, Volume 132, Issue 2, pp 183–195 | Cite as

Diversity and potential correlations to the function of Collembola cuticle structures

  • Julia NickerlEmail author
  • Ralf Helbig
  • Hans-Jürgen Schulz
  • Carsten Werner
  • Christoph Neinhuis
Original Paper


Collembola (springtails) are soil arthropods, representing the most widespread hexapod group worldwide. Being skin-breathing animals, Collembola evolved special cuticular patterns, which are robust and antiadhesive allowing cuticular respiration under humid conditions in the soil environment. Details about function and formation of these unique cuticle characters are still unknown. Here we demonstrate that a high diversity of cuticular structures exists and that the different observed structural patterns of Collembola cuticles might go along with specific adaptations to life in soil. We examined the cuticle structures of 40 different species using scanning electron microscopy and compared the cuticle patterns of the different species with information about their preferred habitat. In addition, we compare the results with current systematic concepts, showing that certain cuticle structures are typical for different collembolan groups.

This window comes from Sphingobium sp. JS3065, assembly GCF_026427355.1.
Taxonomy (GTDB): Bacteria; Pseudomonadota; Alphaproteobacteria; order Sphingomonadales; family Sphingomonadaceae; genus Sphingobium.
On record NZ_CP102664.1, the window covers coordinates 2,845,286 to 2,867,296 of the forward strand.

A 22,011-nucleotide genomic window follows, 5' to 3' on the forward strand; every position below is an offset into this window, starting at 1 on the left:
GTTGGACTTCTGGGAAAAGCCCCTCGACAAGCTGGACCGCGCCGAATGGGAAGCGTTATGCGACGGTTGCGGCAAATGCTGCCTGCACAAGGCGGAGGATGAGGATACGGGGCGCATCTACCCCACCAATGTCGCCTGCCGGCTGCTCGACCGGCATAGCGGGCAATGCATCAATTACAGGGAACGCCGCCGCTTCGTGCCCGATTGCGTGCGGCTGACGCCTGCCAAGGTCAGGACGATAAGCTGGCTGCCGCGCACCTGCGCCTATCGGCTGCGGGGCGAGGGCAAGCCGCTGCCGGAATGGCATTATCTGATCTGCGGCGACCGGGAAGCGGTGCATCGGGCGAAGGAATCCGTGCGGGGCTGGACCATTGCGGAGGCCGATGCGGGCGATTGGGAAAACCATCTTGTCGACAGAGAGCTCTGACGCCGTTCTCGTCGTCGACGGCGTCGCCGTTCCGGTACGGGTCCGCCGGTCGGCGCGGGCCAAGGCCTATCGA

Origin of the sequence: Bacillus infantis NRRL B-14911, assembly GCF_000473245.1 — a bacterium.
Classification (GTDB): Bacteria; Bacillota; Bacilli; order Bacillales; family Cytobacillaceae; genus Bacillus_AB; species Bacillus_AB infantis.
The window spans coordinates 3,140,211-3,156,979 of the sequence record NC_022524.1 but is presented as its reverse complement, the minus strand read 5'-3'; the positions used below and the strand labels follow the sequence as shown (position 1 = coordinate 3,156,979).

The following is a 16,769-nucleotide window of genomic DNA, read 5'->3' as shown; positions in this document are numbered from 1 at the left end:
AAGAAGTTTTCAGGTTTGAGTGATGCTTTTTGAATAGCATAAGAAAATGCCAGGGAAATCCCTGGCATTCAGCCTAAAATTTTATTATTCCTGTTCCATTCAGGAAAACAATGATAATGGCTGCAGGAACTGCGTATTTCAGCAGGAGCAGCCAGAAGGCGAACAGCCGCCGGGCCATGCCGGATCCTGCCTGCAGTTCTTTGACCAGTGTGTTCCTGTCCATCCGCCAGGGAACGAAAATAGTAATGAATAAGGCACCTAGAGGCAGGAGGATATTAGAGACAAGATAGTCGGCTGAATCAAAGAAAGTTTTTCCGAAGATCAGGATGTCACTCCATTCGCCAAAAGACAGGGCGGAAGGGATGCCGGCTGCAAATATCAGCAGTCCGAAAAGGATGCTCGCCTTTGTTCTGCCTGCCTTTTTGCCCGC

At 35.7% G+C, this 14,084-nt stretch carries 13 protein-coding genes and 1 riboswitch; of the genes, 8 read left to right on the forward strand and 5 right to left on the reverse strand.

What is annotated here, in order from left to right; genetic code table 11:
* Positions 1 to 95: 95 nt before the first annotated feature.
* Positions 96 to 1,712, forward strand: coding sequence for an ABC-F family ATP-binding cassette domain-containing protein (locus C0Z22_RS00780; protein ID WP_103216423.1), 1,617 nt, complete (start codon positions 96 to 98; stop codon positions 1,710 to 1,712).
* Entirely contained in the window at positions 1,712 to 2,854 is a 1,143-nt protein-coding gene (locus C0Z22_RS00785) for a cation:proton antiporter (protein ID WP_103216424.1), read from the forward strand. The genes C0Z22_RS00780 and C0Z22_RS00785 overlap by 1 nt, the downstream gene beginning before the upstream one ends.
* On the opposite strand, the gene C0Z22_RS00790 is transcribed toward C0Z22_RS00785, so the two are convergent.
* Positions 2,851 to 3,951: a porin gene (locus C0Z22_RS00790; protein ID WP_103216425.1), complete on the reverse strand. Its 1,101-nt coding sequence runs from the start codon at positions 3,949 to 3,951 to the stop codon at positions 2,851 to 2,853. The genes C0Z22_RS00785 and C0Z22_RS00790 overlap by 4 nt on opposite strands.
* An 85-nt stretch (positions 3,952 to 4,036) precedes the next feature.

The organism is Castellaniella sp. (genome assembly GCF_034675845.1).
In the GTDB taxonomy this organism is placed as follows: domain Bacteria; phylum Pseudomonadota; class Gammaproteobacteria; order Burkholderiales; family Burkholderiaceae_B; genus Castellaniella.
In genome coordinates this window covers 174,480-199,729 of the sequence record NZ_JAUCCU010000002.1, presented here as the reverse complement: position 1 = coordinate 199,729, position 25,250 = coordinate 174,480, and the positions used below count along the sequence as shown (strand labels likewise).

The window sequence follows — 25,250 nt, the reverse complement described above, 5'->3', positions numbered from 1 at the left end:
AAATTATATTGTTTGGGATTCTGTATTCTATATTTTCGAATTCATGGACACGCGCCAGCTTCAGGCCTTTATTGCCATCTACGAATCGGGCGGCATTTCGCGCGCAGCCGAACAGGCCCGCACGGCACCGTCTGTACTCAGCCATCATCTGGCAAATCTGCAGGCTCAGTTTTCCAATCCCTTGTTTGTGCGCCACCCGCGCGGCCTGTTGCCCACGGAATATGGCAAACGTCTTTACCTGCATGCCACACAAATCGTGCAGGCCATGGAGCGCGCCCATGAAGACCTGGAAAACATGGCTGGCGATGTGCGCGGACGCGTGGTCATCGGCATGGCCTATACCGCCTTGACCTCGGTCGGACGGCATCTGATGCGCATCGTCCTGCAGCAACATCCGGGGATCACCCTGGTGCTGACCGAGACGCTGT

Collembola Cuticle Primary granule Secondary granule Diversity Eu-/Hemi-/Ep-edaphic life forms 



Markus Günther of the Institute of Botany at the Technical University Dresden is kindly acknowledged for assistance with the scanning electron microscope.


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Copyright information

© Springer-Verlag Berlin Heidelberg 2012

Authors and Affiliations

  • Julia Nickerl
    • 1
    • 2
    Email author
  • Ralf Helbig
    • 1
  • Hans-Jürgen Schulz
    • 3
  • Carsten Werner
    • 1
    • 4
  • Christoph Neinhuis
    • 2
    • 4
  1. 1.Leibniz Institute of Polymer Research DresdenMax Bergmann Center of BiomaterialsDresdenGermany
  2. 2.Institute of BotanyTechnische Universität DresdenDresdenGermany
  3. 3.Department of Soil Zoology, Section ApterygotaSenckenberg Museum of Natural History GörlitzGörlitzGermany
  4. 4.B CUBE Innovation Center for Molecular BioengineeringTechnische Universität DresdenDresdenGermany

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